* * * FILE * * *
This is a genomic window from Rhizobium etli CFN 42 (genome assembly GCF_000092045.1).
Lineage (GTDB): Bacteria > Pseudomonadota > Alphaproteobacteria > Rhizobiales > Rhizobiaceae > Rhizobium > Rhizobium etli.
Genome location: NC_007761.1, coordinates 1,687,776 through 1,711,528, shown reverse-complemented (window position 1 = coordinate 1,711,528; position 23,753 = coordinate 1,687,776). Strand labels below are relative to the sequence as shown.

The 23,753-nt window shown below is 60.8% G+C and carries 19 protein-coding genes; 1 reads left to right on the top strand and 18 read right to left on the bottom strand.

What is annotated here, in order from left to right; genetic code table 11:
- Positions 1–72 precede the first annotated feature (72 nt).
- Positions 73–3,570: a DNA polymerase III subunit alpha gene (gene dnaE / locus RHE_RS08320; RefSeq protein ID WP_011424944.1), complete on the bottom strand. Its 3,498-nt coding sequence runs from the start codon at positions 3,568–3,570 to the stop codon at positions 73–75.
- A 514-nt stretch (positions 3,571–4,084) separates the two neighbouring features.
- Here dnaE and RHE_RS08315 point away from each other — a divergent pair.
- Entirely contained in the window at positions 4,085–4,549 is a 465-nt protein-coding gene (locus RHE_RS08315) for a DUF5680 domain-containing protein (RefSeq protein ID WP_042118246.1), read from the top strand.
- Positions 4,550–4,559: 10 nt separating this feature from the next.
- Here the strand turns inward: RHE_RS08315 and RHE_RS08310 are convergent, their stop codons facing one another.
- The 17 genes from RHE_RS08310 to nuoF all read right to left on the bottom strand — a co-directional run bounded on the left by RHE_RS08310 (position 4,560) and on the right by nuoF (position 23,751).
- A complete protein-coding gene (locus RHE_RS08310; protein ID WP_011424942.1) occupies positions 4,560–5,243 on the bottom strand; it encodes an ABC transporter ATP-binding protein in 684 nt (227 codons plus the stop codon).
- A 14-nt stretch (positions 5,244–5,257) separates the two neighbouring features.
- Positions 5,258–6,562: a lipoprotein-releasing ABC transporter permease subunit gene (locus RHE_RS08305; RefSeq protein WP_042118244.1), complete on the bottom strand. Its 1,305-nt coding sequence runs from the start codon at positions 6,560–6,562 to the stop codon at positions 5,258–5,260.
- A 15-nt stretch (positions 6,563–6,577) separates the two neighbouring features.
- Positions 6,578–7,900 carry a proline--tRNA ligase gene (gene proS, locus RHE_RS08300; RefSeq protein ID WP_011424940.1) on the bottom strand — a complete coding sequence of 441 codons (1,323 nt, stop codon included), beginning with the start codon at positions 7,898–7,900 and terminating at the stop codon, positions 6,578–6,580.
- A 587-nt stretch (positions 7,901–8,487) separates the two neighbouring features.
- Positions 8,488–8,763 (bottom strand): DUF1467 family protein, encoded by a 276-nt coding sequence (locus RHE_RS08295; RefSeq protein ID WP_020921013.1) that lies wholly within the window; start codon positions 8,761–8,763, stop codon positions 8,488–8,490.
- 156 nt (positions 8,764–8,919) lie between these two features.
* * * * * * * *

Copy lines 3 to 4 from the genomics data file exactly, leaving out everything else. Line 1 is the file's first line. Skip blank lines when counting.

Genome location: NC_007761.1, coordinates 1,687,776 through 1,711,528, shown reverse-complemented (window position 1 = coordinate 1,711,528; position 23,753 = coordinate 1,687,776). Strand labels below are relative to the sequence as shown.

The 23,753-nt window shown below is 60.8% G+C and carries 19 protein-coding genes; 1 reads left to right on the top strand and 18 read right to left on the bottom strand.